At noon, the Town Crier, accompanied by the Mayor and other local dignitaries, raises a garlanded pole with gloved hand at the top, and proclaims that "The glove is up. No man may be arrested until the glove is taken down.". Hot pennies are then thrown from a number of balconies in the High Street to crowds of local people. The pole is then kept on display for the following "fair week". The children of Honiton Community College are allowed off campus for the duration of the Hot Pennies Ceremony itself.[12][13][14]

Agricultural Show

Honiton is host to the annual Honiton Agricultural Show[15], an event traditionally held on the first Thursday of August in fields near the town, dating back to 1890.[16]


Honiton has two primary schools, Honiton Primary School[17] and Littletown Primary School,[18] as well as a secondary school, Honiton Community College,[19] which includes a sixth form.



Honiton is at the junction of the A35, the A30 and the A373 roads. The A30 now bypasses the town to the north. Until the bypass's construction in 1966, the town was blighted by traffic congestion. Though, according to many residents, it still is. The town is 10.5 miles from Junction 28 of the M5.[20]


Honiton railway station is on the West of England Main Line and is served by South Western Railway services to London Waterloo and Exeter St Davids.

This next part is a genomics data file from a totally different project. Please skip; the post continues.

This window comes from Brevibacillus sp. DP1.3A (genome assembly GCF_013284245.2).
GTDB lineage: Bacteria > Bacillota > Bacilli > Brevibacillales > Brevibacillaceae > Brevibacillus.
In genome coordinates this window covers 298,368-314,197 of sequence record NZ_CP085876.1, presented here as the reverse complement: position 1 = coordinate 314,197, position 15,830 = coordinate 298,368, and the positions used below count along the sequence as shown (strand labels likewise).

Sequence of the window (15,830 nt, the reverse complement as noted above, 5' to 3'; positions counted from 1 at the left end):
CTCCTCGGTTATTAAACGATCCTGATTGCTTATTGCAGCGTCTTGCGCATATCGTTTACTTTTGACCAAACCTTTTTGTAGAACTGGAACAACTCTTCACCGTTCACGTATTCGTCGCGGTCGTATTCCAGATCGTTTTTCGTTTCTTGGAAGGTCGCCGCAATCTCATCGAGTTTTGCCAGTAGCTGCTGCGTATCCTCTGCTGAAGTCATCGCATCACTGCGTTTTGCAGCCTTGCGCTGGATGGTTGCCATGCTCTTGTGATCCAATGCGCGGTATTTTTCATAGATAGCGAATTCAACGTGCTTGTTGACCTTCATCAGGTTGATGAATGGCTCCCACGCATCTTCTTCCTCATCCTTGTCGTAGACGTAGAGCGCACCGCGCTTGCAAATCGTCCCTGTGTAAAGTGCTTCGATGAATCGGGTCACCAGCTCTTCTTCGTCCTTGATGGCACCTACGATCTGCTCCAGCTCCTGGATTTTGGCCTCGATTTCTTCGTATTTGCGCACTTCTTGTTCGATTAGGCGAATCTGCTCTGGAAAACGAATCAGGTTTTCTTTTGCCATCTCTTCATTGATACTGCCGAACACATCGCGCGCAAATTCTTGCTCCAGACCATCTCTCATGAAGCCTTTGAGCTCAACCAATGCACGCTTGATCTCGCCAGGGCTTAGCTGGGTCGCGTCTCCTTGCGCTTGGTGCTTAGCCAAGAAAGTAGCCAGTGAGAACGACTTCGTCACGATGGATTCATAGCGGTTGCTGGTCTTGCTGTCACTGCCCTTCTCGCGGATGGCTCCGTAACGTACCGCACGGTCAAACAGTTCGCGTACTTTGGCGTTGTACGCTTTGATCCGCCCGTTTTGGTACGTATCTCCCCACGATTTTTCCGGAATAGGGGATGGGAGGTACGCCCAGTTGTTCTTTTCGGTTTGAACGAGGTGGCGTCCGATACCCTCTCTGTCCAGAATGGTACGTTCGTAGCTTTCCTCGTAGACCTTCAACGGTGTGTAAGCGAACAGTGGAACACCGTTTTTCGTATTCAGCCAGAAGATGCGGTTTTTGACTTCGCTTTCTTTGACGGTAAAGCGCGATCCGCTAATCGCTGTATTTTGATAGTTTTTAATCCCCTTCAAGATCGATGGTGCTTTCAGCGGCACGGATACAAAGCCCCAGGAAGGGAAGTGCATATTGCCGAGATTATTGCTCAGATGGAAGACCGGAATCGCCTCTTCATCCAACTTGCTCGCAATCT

Honiton is around 13 miles from Exeter Airport.

Twin towns

Honiton is twinned with Mézidon-Canon in France, and Gronau (Leine) in Germany.[21]

Notable residents


  1. "Ward mid-year population estimates for England and Wales (experimental)". Office for National Statistics. p. 1. Retrieved 6 November 2010.
  2. Poulton-Smith, Anthony (15 April 2010). South Devon Place Names. Amberley Publishing Limited. p. 72. ISBN 978-1-4456-3098-4.
  3. Moore, N.H. (1937). The Lace Book. Рипол Классик. p. 311. ISBN 978-5-87721-817-8.
  4. Heptinstall, Simon (2008). Devon. Crimson Publishing. p. 96. ISBN 978-1-85458-426-7.
  5. Fisher, Lois H. (March 1980). A literary gazetteer of England. McGraw-Hill. p. 273.
  6. AA traveler's color guide to Britain. Automobile Association, Random House Value Publishing. 13 November 1985. p. 17. ISBN 978-0-517-49298-7.
  7. Pevsner, N. (1952) South Devon. Harmondsworth: Penguin; pp. 181–83
  8. Kelly (1902). Kelly's directory.
  9. Pevsner, N. (1952) South Devon. Harmondsworth: Penguin; p. 183
  10. Museums, Devon. "Allhallows Museum - Museums in HONITON". Devon Museums. Retrieved 8 October 2017.
  11. Honiton (2010). Honiton – A Glimpse Back, T Darrant.
  12. "Hot Pennies Day". Honiton Council. Retrieved 6 July 2016.
  13. "Honiton's hot pennies - how the tradition started". ITV. Retrieved 6 July 2016.
  14. "Honiton". Devon County Council. Archived from the original on 26 August 2016. Retrieved 6 July 2016.
  15. "Honiton Show". www.honitonshow.co.uk. Retrieved 8 October 2017.
  16. Great Britain. Lands Tribunal (1954). A Selected List of Lands Tribunal Rating Appeals. Rating and Valuation Association. p. 60.
  17. Honiton Primary School
  18. Littletown Primary School
  19. Honiton Community College
  20. Honiton, Devon, UK to Station Rd/A373 – Google Maps. Maps.google.co.uk (1 January 1970). Retrieved on 22 May 2012.
  21. Honiton Twinning Association | Honiton Town Council. honiton.gov.uk. Retrieved on 16 April 2013.